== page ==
Case based
surveillance of fatal
injuries
Puts a face on a
death and provides
prevention
recommendation
Follow up on priority causes of
deaths
. Current priorities are:
– Construction falls
– Machinery-related
– Energy industry
– Immigrant workers
FACE Process
Conducted by NIOSH investigators and 9
states
Conduct in depth on site investigations
and interviews
Develop recommendations
Distribute recommendation to workers,
employers, and safety and health
professionals
Translating Data to Action
Translating Data to Action
Engineering
Policy and Enforcement
Educational
ANOTHER FLOOR SANDER DIES; REGULATIONS URGED
The Boston Globe (Boston, MA)
•September 4, 2004 | John Ellement and Suzanne Smalley, Globe Staff |
A Story of Impact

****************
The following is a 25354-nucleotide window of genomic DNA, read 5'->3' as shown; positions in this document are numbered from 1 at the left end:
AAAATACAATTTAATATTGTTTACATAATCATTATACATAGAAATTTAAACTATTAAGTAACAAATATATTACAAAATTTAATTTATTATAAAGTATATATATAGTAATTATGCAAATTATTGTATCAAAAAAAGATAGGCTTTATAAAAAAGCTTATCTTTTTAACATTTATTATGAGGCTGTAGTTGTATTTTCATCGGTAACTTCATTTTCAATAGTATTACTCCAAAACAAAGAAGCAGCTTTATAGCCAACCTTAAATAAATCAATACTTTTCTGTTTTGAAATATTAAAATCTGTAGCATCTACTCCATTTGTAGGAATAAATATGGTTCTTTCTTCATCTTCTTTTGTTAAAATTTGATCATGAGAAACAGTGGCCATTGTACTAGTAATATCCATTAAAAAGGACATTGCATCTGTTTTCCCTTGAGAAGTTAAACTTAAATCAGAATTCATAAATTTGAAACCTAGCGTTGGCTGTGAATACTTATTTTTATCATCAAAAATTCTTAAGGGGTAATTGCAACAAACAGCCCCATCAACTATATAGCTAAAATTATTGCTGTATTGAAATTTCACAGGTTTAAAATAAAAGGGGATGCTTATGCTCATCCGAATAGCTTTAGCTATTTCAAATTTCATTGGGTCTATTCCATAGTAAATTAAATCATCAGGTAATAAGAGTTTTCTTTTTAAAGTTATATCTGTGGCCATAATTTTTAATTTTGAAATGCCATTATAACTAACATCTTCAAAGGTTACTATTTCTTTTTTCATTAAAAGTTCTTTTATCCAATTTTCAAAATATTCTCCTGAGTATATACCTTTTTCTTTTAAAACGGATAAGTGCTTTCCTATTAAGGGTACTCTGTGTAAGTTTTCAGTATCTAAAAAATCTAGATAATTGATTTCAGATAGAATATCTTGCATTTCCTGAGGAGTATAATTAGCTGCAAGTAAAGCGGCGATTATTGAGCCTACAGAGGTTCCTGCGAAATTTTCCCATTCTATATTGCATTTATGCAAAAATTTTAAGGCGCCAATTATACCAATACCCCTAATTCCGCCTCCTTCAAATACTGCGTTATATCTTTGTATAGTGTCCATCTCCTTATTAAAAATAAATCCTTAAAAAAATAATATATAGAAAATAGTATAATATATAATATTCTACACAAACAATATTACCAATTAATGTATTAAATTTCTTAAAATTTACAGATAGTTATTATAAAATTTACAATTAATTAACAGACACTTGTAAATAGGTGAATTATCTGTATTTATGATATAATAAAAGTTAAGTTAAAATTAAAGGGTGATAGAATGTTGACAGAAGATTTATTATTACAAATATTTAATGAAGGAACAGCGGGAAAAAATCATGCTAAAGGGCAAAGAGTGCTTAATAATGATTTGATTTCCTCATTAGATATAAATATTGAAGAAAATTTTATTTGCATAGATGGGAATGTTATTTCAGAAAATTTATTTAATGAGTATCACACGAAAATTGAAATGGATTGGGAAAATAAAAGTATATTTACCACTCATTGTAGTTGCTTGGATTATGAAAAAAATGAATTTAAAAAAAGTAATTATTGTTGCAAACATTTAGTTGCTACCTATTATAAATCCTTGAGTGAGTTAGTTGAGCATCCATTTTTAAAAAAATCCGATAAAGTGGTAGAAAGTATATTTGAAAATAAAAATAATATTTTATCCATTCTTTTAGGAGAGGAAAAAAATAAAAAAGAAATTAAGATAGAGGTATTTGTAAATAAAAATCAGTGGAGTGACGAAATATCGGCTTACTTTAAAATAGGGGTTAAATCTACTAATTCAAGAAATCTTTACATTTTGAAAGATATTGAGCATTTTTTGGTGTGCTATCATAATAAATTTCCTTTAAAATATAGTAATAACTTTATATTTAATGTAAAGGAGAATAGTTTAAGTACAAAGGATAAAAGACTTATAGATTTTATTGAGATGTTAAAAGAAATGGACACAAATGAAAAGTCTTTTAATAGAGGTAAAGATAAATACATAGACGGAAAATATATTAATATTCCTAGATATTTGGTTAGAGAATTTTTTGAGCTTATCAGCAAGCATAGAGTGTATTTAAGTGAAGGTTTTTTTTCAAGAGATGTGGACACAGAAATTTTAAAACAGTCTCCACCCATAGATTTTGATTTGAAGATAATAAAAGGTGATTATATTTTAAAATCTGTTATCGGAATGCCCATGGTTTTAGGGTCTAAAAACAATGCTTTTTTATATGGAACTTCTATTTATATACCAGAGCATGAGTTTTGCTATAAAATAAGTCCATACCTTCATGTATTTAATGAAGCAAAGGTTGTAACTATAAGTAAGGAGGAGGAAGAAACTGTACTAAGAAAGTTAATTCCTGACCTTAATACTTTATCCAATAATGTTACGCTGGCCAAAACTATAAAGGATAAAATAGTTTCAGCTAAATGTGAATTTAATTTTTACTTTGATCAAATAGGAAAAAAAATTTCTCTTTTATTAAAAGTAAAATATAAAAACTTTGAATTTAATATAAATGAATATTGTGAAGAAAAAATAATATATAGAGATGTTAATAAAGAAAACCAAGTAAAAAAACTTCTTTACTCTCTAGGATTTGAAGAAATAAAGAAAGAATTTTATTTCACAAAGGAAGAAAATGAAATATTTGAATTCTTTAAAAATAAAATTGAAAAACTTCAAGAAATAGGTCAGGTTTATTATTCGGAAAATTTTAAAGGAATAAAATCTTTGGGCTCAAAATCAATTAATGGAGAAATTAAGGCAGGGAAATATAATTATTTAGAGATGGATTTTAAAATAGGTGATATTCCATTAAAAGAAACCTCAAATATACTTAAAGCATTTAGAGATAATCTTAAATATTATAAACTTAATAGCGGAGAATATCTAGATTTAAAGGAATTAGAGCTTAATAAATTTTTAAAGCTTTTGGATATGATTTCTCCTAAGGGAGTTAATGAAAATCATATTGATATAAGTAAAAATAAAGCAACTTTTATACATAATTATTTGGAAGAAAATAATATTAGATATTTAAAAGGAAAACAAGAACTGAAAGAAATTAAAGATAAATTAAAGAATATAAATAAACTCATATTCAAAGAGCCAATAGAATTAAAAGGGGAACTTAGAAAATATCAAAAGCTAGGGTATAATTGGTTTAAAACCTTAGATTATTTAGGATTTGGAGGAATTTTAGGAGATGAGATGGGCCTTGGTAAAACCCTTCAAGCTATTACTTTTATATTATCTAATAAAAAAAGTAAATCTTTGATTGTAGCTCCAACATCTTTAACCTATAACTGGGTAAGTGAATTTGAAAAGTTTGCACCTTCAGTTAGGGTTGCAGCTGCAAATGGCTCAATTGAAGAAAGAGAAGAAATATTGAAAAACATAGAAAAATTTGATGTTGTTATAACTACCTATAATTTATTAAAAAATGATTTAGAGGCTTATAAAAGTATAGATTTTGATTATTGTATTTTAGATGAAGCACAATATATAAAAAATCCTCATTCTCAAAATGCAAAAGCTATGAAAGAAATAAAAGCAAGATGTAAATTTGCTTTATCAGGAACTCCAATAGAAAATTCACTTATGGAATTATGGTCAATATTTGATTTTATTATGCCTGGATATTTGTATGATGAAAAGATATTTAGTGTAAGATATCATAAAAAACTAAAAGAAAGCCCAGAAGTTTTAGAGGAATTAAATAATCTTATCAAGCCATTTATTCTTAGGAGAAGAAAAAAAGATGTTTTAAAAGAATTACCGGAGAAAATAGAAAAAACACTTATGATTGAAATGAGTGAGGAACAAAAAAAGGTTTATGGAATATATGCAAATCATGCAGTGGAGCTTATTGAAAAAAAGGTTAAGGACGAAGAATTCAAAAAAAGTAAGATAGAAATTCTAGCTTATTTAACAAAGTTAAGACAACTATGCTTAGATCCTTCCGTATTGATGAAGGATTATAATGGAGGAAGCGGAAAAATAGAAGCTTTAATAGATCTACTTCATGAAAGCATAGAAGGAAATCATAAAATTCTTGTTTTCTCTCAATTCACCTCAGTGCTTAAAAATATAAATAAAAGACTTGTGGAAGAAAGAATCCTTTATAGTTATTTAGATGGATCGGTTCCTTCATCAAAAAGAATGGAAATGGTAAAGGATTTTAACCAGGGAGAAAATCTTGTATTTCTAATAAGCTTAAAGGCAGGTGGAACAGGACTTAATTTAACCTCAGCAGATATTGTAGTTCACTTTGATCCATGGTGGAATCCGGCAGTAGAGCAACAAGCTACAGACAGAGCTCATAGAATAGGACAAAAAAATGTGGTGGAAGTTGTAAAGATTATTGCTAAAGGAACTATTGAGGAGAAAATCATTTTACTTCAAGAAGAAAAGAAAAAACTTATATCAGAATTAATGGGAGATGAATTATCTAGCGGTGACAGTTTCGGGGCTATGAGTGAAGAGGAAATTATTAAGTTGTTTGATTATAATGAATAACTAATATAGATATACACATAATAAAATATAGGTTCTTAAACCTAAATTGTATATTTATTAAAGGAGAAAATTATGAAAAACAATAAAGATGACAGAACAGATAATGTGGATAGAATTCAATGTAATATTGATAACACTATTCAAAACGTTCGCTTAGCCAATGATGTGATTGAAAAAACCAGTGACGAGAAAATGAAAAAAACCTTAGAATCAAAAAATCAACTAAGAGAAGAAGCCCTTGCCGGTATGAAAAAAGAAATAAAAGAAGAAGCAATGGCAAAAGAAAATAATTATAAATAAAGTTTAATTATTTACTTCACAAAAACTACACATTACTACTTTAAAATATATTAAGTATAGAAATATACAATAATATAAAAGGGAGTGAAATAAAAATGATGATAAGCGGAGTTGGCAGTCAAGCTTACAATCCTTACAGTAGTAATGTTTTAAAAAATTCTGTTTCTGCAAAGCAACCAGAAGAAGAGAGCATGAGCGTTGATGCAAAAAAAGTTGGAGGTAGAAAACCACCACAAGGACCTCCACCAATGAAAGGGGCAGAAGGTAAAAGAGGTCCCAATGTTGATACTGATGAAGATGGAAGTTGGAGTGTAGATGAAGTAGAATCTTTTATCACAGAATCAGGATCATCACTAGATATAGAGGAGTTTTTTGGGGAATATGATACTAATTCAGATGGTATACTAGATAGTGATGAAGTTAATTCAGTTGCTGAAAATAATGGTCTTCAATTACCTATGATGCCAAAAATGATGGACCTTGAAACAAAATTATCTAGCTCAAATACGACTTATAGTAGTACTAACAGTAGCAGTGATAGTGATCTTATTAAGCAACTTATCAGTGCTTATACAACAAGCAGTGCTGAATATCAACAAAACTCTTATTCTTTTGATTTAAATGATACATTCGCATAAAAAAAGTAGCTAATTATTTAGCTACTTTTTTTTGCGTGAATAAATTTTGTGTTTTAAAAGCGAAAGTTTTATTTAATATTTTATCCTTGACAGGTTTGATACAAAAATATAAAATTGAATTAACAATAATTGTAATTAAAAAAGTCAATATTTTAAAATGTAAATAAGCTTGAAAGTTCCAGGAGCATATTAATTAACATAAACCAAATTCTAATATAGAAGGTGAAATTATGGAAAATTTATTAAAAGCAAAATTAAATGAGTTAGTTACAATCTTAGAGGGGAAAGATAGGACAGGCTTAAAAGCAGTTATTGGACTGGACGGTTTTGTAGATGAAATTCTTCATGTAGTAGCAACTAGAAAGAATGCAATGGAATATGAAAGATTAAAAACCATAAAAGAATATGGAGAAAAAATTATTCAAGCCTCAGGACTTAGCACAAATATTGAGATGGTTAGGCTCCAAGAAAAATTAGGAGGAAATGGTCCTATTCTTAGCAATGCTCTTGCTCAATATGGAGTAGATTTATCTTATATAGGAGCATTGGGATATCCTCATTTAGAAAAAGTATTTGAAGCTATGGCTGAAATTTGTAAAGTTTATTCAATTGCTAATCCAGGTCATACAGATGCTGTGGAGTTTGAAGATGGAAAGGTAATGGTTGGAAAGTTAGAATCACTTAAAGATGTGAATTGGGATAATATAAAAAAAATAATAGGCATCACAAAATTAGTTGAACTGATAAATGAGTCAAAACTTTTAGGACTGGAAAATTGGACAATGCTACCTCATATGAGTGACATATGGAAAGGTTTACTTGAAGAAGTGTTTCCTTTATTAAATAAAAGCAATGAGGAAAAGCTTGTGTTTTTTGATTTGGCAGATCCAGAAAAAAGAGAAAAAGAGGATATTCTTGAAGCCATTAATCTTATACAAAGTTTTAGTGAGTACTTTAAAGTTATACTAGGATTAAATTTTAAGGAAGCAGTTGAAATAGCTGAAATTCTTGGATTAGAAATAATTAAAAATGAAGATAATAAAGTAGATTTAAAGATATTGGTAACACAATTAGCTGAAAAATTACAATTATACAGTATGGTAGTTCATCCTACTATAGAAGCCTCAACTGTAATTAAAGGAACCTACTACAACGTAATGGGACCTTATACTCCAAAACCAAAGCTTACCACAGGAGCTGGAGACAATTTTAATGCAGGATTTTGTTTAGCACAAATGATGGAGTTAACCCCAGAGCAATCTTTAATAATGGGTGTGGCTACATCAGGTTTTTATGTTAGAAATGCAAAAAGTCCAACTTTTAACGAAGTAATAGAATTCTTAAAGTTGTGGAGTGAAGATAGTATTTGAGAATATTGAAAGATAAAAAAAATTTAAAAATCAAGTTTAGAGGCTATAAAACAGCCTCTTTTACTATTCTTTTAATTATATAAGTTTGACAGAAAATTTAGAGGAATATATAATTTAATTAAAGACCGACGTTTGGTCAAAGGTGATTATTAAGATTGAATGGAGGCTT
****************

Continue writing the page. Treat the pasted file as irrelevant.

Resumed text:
In Boston, more than 25 fires were caused
by wood floor installation and refinishing
In 2 years, 3 Vietnamese floor refinishers
were killed in fires because a flammable
lacquer sealer caught fire
A community task force was created
Community training conducted in
Vietnamese
The governor passed a bill banning use of
flammable lacquers
Fatal Construction Falls 2013
Plan, Provide, Train Campaign
Mobile Applications Provide
New Opportunities
Safety Information provided at the worksite
– Example ladder safety application
– Sound level meters
Application being developed to collect
hazard information in the field including
photos
Ladder Safety Mobile App
Developed by NIOSH
Mobile Application for Collecting
Hazard Information
In Conclusion
Occupational health surveillance is
challenging especially in large complex
countries like the US and Brazil
Systematic data that is well collected can
be used to raise awareness about workrelated problems
It is one important step in preventing future
injuries and illnesses
Thank-you and Questions?
I’d like to acknowledge the
help of Tish Davis of the
Massachusetts Department
of Public Health